Are the new FCA automotive retail regulations having the desired effect?
Six months after the introduction of new regulations from the Financial Conduct Authority (FCA), auto retailers are expected to start seeing an impact on average commission levels as they adjust to a new way of working.
Since January 28, the FCA has banned all discretionary commission (DiC) models in auto finance, forcing the industry to introduce alternatives such as risk-based pricing or fixed commission rates.
The FCA wanted to eliminate the type of financial commission where brokers or retailers were rewarded for charging consumers higher rates.
When the rules were announced in July 2020, the FCA said it wanted to save £ 165million for customers. This figure is said to be the result of the general decline in commission rates.
However, Alphera’s national sales manager Kirk Franks says there has been no major impact.
Franks told AM: “We have had conversations with some partners who were concerned about financial penetration, but they have held up or improved. Customers understand it, dealer staff understand it, and from the anecdotal feedback I’ve had, I have had no qualms or potential issues as a result of the DiC ban. This change was small and didn’t cause any issues for the customer journey either.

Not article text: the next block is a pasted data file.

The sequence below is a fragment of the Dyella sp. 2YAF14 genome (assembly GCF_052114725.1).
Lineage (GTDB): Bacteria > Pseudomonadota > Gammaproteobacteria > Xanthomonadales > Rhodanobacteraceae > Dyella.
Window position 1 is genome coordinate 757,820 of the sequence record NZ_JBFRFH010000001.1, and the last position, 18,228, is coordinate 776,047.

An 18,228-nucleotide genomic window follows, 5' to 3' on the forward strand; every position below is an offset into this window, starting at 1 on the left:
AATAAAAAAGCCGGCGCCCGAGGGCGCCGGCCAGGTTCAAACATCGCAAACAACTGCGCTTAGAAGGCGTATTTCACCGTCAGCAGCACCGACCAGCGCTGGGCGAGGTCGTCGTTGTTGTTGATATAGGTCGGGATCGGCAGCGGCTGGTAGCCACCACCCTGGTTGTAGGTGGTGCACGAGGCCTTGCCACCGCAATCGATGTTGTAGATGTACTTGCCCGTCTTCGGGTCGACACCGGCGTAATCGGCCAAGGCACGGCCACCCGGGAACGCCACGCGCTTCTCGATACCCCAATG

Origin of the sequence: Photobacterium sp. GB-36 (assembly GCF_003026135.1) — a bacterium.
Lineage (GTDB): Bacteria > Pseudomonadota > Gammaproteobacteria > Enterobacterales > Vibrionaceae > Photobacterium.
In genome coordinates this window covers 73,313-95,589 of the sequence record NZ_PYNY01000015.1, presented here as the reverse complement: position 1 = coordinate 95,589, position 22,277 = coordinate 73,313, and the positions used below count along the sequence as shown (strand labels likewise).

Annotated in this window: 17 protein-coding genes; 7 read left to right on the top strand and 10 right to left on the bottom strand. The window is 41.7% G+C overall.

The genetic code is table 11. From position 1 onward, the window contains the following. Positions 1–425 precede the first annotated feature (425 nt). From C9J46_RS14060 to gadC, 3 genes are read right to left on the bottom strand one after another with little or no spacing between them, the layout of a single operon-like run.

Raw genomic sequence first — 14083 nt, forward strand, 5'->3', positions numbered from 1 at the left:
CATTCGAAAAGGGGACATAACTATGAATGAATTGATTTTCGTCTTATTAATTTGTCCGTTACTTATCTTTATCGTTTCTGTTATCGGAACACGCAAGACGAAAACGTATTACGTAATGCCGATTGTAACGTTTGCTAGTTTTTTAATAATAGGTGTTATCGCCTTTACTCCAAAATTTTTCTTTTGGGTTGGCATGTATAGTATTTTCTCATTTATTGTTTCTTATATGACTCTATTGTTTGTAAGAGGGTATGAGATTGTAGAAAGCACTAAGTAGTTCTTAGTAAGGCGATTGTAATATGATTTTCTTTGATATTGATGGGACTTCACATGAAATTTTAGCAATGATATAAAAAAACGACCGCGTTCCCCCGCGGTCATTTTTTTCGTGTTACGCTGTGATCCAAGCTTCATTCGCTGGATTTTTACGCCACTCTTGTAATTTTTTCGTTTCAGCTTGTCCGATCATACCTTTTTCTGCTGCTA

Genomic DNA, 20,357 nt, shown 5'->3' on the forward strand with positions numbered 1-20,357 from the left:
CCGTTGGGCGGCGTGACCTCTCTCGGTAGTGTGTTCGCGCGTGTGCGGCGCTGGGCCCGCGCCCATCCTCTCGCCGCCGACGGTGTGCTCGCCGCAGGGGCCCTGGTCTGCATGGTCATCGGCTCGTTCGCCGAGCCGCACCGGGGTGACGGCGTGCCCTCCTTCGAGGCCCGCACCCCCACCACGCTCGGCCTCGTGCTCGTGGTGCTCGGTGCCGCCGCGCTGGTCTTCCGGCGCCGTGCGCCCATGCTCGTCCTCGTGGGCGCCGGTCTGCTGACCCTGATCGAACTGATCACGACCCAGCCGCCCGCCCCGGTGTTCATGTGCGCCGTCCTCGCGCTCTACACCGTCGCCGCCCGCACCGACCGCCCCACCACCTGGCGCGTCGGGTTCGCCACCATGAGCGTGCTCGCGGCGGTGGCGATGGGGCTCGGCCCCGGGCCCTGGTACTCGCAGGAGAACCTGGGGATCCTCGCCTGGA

The ideal outcome for FCA and customers is to see commission levels reduced, but for dealers this must coincide with an increase in total volumes to compensate for any loss in revenue.
This was the case at MotoNovo on Used Car Financing, which introduced its “MotoRate” risk-based pricing in July 2020.
Risk-based pricing is a method that lenders can use to determine auto finance interest rates based on the creditworthiness and risk of the applicant. If a customer has a good credit score, they get a better APR percentage. If poor, the APR percentage goes up.
Dealers using MotoRate have seen a 16% increase in acceptance levels for financing proposals under the New Way of Working, compared to the previous pricing model.
This increase contrasts with data from the Finance and Leasing Association (FLA) which shows used car financing volumes fell 15% in the first quarter of 2021.
MotoNovo Managing Director Mark Standish said: “Dealers who embrace the model are welcoming more financial customers and increasing their level of acceptance.
“The performance gain is primarily related to the newly established ability of dealers to meet the financial needs of better quality customers at a competitive rate.